In an old-fashioned girl, we follow the tale of Polly Milton, a young girl leaving her simple country life to stay at the home of her wealthy cousins in the city. Polly doesn’t wear fancy clothes, doesn’t have much money, doesn’t attend the theatre, and she doesn’t act like all the other girls in town. Will this old-fashioned girl be tempted by the excitement and intrigues of city life, or will she stand ground and be true to herself?
An old-fashioned girl. You had me at the title. Because if you did not know it yet, I am a massive old-fashioned girl myself, doing all the typical grandma stuff — I look like 16, I feel like 60, but I’m 21. So when this book sparked my attention, and I discovered it was written by one of my all-time favourite authors, Louisa May Alcott, I just knew this granny had to put this book on her bedside table.
Well, let’s start off with the bad news: this book isn’t as good as Little Women. However, the two novels do remind me of each other, as both focus on powerful and independent girls growing up in poor society. Also, some characters in an old-fashioned girl distinctly reminded me of Laurie and Meg in LW. I wonder if anyone else felt the same way?
All this aside, I felt a real connection with the main character, and old-fashioned girl, Polly. She is selfless, kind, thrifty, and caring. She likes to make things herself, hangs out with the “old people”, and doesn’t dress up. However, this also leads her to be considered childish by her female friends in the city. An assumption which occasionally makes Polly doubt herself, but overall doesn’t stop her from being the person who she is. But even if you’re not a granny like me, I think many of us can recognise themselves in Polly’s story. It ain’t easy growing up in our modern society, with social media telling you 24/7 what to do.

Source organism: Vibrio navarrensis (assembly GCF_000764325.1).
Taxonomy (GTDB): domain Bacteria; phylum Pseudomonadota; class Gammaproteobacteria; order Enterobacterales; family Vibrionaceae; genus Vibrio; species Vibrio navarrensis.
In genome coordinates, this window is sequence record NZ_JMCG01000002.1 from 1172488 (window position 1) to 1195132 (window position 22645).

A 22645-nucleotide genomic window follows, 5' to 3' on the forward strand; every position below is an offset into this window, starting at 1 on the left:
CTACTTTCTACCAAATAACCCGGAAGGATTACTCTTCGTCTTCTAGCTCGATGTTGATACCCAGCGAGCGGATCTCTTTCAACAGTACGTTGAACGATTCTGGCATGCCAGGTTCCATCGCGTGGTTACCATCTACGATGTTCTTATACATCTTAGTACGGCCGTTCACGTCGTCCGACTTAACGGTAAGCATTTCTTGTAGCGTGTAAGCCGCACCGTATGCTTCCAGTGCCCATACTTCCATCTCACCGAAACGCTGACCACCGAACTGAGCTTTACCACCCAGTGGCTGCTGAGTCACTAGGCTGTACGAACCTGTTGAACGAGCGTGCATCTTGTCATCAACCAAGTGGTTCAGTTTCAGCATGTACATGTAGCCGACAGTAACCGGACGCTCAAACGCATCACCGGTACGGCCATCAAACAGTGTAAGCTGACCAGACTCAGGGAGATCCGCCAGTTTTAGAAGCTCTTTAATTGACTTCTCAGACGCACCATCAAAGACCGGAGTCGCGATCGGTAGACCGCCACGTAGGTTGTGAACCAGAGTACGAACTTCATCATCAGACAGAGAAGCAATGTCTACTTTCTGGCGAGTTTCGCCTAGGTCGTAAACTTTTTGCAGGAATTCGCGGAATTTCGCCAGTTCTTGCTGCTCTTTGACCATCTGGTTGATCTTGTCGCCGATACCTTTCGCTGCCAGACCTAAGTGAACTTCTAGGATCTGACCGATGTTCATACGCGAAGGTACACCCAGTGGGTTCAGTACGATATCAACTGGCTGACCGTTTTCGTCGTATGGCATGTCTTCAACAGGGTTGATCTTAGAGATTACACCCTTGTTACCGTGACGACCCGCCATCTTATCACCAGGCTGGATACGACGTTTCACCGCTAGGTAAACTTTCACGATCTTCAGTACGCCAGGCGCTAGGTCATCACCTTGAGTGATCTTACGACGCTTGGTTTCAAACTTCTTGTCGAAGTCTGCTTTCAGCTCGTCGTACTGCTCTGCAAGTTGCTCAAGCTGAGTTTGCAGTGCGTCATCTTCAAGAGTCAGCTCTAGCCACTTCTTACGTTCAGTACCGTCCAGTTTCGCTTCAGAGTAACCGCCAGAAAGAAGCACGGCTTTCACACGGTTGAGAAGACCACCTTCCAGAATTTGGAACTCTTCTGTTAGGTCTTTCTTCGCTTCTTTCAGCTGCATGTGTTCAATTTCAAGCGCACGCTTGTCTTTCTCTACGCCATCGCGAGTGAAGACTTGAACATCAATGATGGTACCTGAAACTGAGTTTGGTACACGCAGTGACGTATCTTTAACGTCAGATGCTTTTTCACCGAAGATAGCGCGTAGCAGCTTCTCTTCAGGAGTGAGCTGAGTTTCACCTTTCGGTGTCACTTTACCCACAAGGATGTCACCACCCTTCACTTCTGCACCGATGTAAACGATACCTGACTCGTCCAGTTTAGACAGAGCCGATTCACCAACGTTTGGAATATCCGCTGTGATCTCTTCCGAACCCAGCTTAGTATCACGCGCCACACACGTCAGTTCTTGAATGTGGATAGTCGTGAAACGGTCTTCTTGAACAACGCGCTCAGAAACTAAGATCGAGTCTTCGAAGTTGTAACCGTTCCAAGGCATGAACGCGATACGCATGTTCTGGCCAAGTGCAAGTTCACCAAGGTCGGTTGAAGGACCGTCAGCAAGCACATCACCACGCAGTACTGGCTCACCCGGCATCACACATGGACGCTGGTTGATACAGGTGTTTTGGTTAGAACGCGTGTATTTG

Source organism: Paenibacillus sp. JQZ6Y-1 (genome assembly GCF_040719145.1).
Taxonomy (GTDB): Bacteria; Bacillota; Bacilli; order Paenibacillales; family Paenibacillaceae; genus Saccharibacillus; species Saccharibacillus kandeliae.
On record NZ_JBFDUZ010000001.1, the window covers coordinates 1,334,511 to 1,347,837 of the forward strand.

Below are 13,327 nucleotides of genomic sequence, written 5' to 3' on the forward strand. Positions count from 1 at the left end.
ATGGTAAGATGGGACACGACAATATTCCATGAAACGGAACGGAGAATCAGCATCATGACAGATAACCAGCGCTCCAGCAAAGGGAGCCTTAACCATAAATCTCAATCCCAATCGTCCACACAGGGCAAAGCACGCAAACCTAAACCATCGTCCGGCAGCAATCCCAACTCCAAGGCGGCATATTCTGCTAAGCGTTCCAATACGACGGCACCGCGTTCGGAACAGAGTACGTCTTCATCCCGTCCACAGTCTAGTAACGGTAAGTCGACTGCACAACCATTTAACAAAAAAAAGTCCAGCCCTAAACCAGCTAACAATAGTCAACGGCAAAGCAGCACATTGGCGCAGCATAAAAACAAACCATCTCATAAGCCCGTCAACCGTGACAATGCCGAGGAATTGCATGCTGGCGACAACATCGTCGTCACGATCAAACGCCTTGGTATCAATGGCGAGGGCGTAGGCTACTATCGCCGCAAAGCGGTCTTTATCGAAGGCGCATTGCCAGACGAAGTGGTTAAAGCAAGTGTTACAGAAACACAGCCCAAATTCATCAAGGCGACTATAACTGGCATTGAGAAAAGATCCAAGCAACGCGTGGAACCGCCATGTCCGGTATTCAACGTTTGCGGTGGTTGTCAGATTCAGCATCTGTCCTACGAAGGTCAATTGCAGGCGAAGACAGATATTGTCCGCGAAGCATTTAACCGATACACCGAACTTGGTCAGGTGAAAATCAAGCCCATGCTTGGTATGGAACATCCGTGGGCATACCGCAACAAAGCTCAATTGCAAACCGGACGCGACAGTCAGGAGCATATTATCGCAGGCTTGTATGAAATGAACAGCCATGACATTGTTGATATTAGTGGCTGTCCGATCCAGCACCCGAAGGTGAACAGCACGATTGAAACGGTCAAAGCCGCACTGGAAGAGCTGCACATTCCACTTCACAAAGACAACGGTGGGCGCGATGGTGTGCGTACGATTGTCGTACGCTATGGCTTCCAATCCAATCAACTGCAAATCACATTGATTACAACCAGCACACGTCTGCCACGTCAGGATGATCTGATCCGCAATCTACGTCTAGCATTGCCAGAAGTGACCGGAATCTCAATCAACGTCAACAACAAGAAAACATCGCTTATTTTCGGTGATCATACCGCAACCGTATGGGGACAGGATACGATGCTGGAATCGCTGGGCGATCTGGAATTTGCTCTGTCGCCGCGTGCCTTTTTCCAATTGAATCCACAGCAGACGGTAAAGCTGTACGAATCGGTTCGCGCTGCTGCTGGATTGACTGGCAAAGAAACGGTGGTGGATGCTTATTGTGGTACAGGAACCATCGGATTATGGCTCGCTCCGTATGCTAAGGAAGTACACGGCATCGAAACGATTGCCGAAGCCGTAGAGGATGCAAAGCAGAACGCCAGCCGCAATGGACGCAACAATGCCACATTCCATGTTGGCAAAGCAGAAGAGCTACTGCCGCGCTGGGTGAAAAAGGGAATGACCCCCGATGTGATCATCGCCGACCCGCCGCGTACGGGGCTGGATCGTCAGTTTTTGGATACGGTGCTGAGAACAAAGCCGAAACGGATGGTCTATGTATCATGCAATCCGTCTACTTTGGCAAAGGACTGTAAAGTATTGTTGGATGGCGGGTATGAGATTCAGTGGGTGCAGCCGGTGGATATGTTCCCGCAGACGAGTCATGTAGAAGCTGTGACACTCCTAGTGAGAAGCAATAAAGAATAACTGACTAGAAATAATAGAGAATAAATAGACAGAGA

I absolutely loved the values Polly shares through her sermons. Some might find them to be a bit too preachy though, as well as Polly’s character. She pleases everyone with her goodness and simplicity, sprinkling joy around as confetti wherever she goes. You simply can’t find fault within her. Nonetheless, I wish this novel was an acquired read for every child. It might be moralizing, but the story still offers some incredibly valuable lessons, which could be of good use in our back-stabbing and selfish society.
I would have loved to see more of Polly’s artistic friends though, whom we meet for the first time in the second part of the novel. They don’t give a fig about money, fashion, or gender expectations, and have this insane drive to make their dreams reality. The fact that they only appeared in one chapter truly disappointed me. It gave me a little glimpse into the beginning of the suffragette movement, but one not long enough.
Nevertheless, this is a book I can see myself reading over and over again, picking it up when I need to bit of simplicity and motivation, or when our self-obsessed and materialistic world is getting me down again. If you love Louisa May Alcott’s writing just as much as I do, or if you’re living the granny-life, this is the book for you.
- Title: An Old-Fashioned Girl
- Author: Louisa May Alcott
- Published: 1870
- Pages: 304
- Rating: 4/5
- Get your copy here!